Optimising energy yield of offshore wind farms: Active Wake Control

Active Wake Control increases the annual energy production of wind farms, while decreasing O&M costs

ECN’s Active Wake Control (AWC) is patented technology (more about our patents here and here) to operate offshore wind farms in such a way as to maximize the overall wind farm power production and reduce turbine loading. 

Why every wind farm operator and developer should look into the possibilities of AWC technology

  • AWC increases the wind farm annual power production (typically 0.5-2.5% depending on farm configuration)

  • AWC reduces fatigue loads on wind turbines (about 1-3%), increasing the lifetime by 4-20% while at the same time reducing failure rates (O&M costs saving)

  • Implementing AWC on a 350MW offshore wind farm could potentially result in around 20 GWh of additional power production and an increase in yearly cash flows of around 2 million euros for the operator (fast return on investment)

  • When used during the design phase of the wind farm, AWC reduces electrical infrastructure costs by reducing the spacing between the wind turbines. 

Benefits of pitch-based and yaw-based AWC

AWC consists of two concepts: pitch-based AWC and yaw-based AWC. The pitch-based AWC concept achieves increased power output by reducing the axial induction factor of the wind turbines at the windward side of the farm. This is achieved by pitching the blades of the upstream wind turbines or, equivalently, by derating them. This results in a net increase of power output of the farm and, at the same time, loads reduction. 

 The yaw-based AWC approach consists of operating upstream wind turbines with yaw misalignment with respect to the wind direction. It results in the wakes behind the yawed wind turbines being diverted away from the downwind wind turbines, as shown in this figure:

 

Yaw-based AWC moves the wake away from downstream wind turbines.

Current evidence supporting  expected benefits from Active Wake Control

  • Software results indicate that pitch-based  Active Wake Control can increase the power capture of a single row of wind turbines by up to 5% under optimal wind conditions.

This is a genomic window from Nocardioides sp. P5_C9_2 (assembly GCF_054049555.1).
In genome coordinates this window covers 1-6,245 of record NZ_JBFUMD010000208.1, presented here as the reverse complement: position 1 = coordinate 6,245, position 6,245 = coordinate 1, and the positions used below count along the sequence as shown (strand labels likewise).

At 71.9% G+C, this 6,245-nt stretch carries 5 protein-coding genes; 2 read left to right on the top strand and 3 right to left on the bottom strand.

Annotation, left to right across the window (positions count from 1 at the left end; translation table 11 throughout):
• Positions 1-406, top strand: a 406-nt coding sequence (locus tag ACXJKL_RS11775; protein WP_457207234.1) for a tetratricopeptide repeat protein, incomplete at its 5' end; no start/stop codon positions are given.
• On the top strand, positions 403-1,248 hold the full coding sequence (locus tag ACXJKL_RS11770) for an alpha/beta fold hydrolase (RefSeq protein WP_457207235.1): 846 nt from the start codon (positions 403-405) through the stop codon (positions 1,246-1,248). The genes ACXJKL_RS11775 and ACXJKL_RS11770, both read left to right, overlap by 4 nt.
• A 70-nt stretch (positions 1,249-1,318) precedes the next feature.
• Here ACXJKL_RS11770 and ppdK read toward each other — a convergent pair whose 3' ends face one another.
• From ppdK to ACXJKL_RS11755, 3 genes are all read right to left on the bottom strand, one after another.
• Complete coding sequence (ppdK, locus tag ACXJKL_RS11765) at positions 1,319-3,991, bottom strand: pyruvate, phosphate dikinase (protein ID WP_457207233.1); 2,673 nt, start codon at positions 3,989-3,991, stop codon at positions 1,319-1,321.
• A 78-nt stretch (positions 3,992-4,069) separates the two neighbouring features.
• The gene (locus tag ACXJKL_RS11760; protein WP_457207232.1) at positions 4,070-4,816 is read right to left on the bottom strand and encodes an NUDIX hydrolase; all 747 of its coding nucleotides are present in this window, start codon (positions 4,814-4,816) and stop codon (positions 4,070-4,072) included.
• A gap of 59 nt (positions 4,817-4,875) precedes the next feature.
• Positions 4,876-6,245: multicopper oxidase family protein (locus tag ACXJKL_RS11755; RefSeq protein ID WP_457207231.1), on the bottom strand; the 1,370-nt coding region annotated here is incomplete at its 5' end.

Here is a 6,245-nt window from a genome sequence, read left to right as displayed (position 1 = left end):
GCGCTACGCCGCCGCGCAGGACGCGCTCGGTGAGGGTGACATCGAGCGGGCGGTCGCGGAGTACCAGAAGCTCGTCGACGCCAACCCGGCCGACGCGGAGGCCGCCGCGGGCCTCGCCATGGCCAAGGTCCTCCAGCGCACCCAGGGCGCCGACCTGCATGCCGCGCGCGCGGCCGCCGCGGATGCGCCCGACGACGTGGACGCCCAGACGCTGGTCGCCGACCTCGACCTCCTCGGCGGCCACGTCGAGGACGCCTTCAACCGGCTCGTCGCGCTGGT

• Software results indicate that yaw-based  Active Wake Control can increase the power capture of a single row of wind turbines by up to 20% under optimal wind conditions.

  • Wind tunnel experiments with farm of small-scale wind turbines indicated energy increase by pitch-based Active Wake Control of 4.6%

  • Field measurements of pitch-based AWC indicated 5% power increase (turbines at about 4D spacing)

How can ECN help your business to increase the annual energy production of your windfarm?

Here’s how ECN can assist you:

  • We can perform numerical feasibility studies for wind farms, analyse the potential benefits from pitch-based and yaw-based AWC in terms of AEP increase and fatigue loads

  • We can perform dynamic simulations to determine an optimal strategy for dynamic adaptation of the pitch and yaw angle settings, maximising the benefits for the real-life time-varying wind resource

  • We can calibrate measurement equipment

  • We provide support with the implementation of AWC into the wind turbines and/or wind farm controller based on our 15-year experience in this field

  • We can perform accredited measurement campaigns

  • We can perform data analysis. 

For more information

Watch our animation to get a quick understanding of the principle of Active Wake Control:

The following publications give you more insight on Active Wake Control. For more publication on Active Wake Control, you can visit our publication database (keywords ‘Active Wake Control’ or ‘FarmFlow’).

  • Farmflow validation against full scale wind farms 
    For the accurate calculation of wind turbine wake effects in (large) offshore wind farms, ECN has developed the software tool FarmFlow. FarmFlow calculates the average velocities and turbulence intensities inside a wind farm. FarmFlow has proven to provide the highest accuracy for large offshore wind farms in comparison with other wake models. 

  • Active Wake Control by Pitch Adjustment
    This report gives a description of part of the work done within the framework of the FLOW project on Active Wake Control. Hereto available field measurements at the ECN wind turbine test site EWTW are analysed.

  • Dynamic Adaptation of Active Wake Control
    This report describes the effects of time-variations in the wind speed and direction on the benefits from Active Wake Control, and provides recommendations on how to implement Active Wake Control in the field to achieve a good balance between power production gain and actuator duty increase.

If you want to speak to someone from ECN about the possibilities of Active Wake Control for your business, please contact Glen Donnelly, Manager Business Development Wind Energy via our contact form.